Antibiotic-Resistant Infections Up Among Hospitalized Kids: Study

News Picture: Antibiotic-Resistant Infections Up Among Hospitalized Kids: Study

SATURDAY, Oct. 26 (HealthDay News) -- Hospitalized children are developing antibiotic-resistant staph infections of their musculoskeletal systems in rising numbers, resulting in longer hospital stays, more surgeries and other related complications, a new study finds.

The researchers looked at the number of cases of methicillin-resistant Staphylococcus aureus (MRSA) and methicillin-sensitive Staphylococcus aureus (MSSA) musculoskeletal infections at a large U.S. children's hospital between 2001 and 2010.

"Methicillin-sensitive" means an infection does respond to treatment by the antibiotic.

During the study decade, there were 111 MSSA and 37 MRSA cases. The proportion of MRSA cases rose from 9 percent in 2001 to 29 percent in 2010, a threefold increase. Compared to those with MSSA, kids with MRSA had longer hospital stays (13 days versus 8 days) and were more likely to have multiple surgeries (38 percent versus 15 percent).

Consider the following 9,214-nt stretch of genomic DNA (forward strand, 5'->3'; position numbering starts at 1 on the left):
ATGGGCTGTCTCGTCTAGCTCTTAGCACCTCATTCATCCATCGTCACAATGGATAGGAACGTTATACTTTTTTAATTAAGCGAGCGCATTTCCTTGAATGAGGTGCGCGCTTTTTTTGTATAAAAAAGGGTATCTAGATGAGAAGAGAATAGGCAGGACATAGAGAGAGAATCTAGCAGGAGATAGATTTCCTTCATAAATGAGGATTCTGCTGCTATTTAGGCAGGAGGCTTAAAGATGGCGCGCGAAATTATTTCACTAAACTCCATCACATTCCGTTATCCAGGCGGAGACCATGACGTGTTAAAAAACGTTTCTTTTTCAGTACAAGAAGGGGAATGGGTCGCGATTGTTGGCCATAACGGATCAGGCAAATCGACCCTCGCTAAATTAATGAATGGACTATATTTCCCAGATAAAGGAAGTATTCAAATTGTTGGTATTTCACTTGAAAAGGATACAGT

Children with the antibiotic-resistant infections were also more likely to have complications such as blood clots, septic shock, recurrent infection and cell death (22 percent versus 6 percent), according to the study presented Saturday at the American Academy of Pediatrics national conference, in Orlando, Fla.

"As MRSA infections rise, prompt recognition and aggressive treatment of MRSA musculoskeletal infections are critical to avoiding life-threatening complications, and improving patient outcomes," study lead author Eric Sarkissian said in an academy news release.

"Our findings support prior concern about the increased virulence of MRSA compared to MSSA infections," Sarkissian said. "Optimizing patient outcomes will require increased health-care provider vigilance, early broad-spectrum antibiotic administration and aggressive surgical management."

Because this study was presented at a medical meeting, the data and conclusions should be viewed as preliminary until published in a peer-reviewed journal.

-- Robert Preidt

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SOURCE: American Academy of Pediatrics, news release, Oct. 26, 2013